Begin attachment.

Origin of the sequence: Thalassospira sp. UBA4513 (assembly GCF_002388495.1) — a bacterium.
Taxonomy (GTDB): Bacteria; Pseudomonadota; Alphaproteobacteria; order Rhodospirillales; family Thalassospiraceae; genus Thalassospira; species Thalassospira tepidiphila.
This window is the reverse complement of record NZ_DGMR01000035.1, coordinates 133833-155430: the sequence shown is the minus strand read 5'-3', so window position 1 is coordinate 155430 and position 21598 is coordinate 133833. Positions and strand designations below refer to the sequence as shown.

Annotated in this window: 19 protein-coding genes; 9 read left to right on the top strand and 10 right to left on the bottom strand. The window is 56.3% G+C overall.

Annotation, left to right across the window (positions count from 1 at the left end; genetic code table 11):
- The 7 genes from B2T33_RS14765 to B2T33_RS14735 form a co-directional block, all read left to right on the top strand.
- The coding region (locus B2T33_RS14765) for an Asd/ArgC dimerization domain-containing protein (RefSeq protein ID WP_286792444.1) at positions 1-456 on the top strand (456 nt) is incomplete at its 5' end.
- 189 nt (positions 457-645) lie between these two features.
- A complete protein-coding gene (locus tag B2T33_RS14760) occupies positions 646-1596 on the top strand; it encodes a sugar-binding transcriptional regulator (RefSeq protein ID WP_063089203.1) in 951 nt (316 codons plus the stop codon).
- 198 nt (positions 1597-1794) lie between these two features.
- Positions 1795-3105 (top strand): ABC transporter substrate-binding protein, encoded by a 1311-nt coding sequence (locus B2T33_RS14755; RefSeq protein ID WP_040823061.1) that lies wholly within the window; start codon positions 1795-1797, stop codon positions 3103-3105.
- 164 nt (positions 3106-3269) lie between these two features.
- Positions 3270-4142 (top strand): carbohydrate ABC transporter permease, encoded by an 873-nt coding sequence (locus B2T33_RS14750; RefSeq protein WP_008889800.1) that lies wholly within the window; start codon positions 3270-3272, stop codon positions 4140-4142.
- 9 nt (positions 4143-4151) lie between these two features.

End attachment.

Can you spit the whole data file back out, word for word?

Origin of the sequence: Thalassospira sp. UBA4513 (assembly GCF_002388495.1) — a bacterium.
Taxonomy (GTDB): Bacteria; Pseudomonadota; Alphaproteobacteria; order Rhodospirillales; family Thalassospiraceae; genus Thalassospira; species Thalassospira tepidiphila.
This window is the reverse complement of record NZ_DGMR01000035.1, coordinates 133833-155430: the sequence shown is the minus strand read 5'-3', so window position 1 is coordinate 155430 and position 21598 is coordinate 133833. Positions and strand designations below refer to the sequence as shown.

Annotated in this window: 19 protein-coding genes; 9 read left to right on the top strand and 10 right to left on the bottom strand. The window is 56.3% G+C overall.

Annotation, left to right across the window (positions count from 1 at the left end; genetic code table 11):
- The 7 genes from B2T33_RS14765 to B2T33_RS14735 form a co-directional block, all read left to right on the top strand.
- The coding region (locus B2T33_RS14765) for an Asd/ArgC dimerization domain-containing protein (RefSeq protein ID WP_286792444.1) at positions 1-456 on the top strand (456 nt) is incomplete at its 5' end.
- 189 nt (positions 457-645) lie between these two features.
- A complete protein-coding gene (locus tag B2T33_RS14760) occupies positions 646-1596 on the top strand; it encodes a sugar-binding transcriptional regulator (RefSeq protein ID WP_063089203.1) in 951 nt (316 codons plus the stop codon).
- 198 nt (positions 1597-1794) lie between these two features.
- Positions 1795-3105 (top strand): ABC transporter substrate-binding protein, encoded by a 1311-nt coding sequence (locus B2T33_RS14755; RefSeq protein ID WP_040823061.1) that lies wholly within the window; start codon positions 1795-1797, stop codon positions 3103-3105.
- 164 nt (positions 3106-3269) lie between these two features.
- Positions 3270-4142 (top strand): carbohydrate ABC transporter permease, encoded by an 873-nt coding sequence (locus B2T33_RS14750; RefSeq protein WP_008889800.1) that lies wholly within the window; start codon positions 3270-3272, stop codon positions 4140-4142.
- 9 nt (positions 4143-4151) lie between these two features.